Sampling helps you to set the total number of samples (single measurement values at regularly spaced intervals) that make up each of your waveforms and the rate at which they are taken.
You can choose whether to prioritise Buffer memory (a fixed number of samples) or Sample rate (a fixed sampling rate) as you increase your timebase (the time over which each waveform is captured).
When you prioritise Buffer memory you can choose from presets giving you a low, normal or a high number of samples or choose a custom target value. Likewise, when you prioritise Sample rate you can choose from presets giving you a slow, normal or fast sampling rate or choose a custom target value.
Sampling lets you choose where to apply Progressive mode, which determines when the waveform is displayed (either after it has been captured in its entirety or as it is captured, bit by bit).
Waveforms can come in all different shapes and sizes. They can change quickly or slowly and last a long time or a very short time. When capturing waveforms, you must make sure you capture them in their entirety and with sufficient detail. That is, both your timebase and sample rate must be sufficiently high.
In theory, every time we capture a waveform we should assess both our timebase and sample rate needs independently, make sure PicoScope is set accordingly and then just let the total number of samples work itself out. However, this can take a bit of mental juggling so, instead, PicoScope’s Sampling mode priority takes some of this mental strain from us:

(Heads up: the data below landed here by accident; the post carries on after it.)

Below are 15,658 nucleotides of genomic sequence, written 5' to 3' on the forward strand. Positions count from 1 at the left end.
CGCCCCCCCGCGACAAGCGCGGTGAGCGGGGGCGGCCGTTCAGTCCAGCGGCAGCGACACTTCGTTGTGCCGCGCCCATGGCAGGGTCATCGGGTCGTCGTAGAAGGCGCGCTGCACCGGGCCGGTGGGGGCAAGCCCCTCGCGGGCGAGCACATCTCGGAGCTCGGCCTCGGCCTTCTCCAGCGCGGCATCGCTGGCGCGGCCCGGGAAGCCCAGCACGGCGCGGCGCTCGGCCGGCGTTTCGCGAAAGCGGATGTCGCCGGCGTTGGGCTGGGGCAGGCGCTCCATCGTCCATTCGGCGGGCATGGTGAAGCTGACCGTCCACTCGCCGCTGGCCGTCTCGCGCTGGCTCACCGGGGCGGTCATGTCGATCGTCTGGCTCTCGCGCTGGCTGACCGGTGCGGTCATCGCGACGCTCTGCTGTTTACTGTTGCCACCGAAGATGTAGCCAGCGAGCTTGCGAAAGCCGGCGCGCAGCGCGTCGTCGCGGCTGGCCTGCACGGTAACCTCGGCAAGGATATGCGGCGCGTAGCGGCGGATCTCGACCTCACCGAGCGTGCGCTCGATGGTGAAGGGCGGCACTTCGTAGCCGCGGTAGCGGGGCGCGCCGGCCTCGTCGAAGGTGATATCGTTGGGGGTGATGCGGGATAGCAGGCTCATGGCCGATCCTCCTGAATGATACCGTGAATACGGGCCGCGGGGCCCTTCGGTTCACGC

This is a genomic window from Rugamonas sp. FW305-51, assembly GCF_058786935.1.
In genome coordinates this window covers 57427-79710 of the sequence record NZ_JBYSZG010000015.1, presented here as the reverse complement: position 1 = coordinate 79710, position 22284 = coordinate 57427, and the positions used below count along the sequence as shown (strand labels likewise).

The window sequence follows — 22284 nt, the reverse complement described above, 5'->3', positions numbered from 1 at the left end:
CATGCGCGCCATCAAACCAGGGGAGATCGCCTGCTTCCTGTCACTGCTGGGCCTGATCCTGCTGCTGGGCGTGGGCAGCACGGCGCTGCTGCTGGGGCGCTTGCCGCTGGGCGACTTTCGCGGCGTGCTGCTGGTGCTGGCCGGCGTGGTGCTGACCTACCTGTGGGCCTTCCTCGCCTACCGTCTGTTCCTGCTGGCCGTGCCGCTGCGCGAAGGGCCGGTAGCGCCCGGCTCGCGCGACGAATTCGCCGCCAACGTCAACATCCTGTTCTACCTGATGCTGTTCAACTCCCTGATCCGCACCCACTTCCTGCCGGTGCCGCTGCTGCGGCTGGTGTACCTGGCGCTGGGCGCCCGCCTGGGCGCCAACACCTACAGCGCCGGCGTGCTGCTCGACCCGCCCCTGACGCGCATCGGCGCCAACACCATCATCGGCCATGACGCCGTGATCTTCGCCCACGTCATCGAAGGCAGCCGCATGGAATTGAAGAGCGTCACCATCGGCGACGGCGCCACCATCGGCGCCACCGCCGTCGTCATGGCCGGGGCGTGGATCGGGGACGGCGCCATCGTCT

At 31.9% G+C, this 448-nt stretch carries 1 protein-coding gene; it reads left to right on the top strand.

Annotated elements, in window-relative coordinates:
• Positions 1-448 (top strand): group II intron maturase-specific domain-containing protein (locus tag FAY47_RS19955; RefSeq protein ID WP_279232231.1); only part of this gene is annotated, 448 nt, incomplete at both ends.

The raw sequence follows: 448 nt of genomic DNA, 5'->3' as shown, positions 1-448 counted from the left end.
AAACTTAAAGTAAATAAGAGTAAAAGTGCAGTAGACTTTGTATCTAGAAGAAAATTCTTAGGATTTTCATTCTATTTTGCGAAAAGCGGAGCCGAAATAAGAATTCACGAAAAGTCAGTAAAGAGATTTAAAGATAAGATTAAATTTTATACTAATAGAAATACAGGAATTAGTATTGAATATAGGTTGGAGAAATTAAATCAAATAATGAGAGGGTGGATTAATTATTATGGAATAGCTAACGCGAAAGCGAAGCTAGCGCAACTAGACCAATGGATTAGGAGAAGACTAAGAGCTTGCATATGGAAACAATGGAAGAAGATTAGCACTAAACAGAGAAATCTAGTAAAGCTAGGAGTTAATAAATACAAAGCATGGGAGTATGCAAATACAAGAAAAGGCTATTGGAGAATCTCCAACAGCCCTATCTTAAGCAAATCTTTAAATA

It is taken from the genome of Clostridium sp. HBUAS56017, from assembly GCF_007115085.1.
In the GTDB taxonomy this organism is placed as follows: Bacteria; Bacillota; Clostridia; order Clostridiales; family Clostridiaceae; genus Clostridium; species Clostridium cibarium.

If you increase your timebase but keep the sample rate fixed, the total number of samples increases. This is the relationship between the settings you would need if you wanted to look at the same, perhaps repeating, waveform type (i.e. where the detail stays the same) over a longer period of time.
Similarly, if you increase your timebase but keep the total number of samples fixed, the sample rate decreases. This is the relationship between the settings you would need if you wanted to look at waveforms with reducing detail as the capture time increased.
It turns out that the Sample rate and Buffer memory sampling modes, respectively prioritise these two relationships. So rather than having to change the sampling rate every time you need to change your timebase you can use the Sampling mode that is most appropriate to your tasks and then just adjust the timebase up and down as required.
It is possible to capture all your waveforms with an excessively high sample rate, whilst leaving the Sampling mode on Sample rate priority. You would certainly not be missing any detail, however, you might end up with a lot of undesirably large files (the total number of samples could be very large) when saving your captures to your local disk.
When your timebase is relatively high and each of your waveforms is captured over a long time period, it can cause problems if you have to wait for the entire waveform to be captured before it is displayed. For example, you might miss an important waveform event that would cause you to complete the test or restart the capture. Or, worse still, you might find out that you are capturing the wrong waveform. By displaying a lengthy waveform as each part of it is captured, Progressive mode gives you a chance, before it is too late, to check your waveforms and act on any important waveform details or events.
Click on the Timebase control to open the Timebase panel, then click the Sampling tab to view the Sampling options.
Under Sampling mode priority, choose Buffer memory if, as you increase the timebase, you want to keep the number of samples constant or, alternatively, Sample rate if you want to keep the sample rate constant.
If prioritising Buffer memory, choose a preset (Low, Normal or High) number of samples or adjust the Target number of samples to set a Custom value. If prioritising Sample rate, choose a preset (Slow, Normal or Fast) sample rate or adjust the Target sampling rate to set a Custom value.
Use the Progressive mode control to increase or decrease the timebase value that determines when PicoScope transitions from displaying each waveform once it has been captured in its entirety to displaying it bit by bit as it is captured.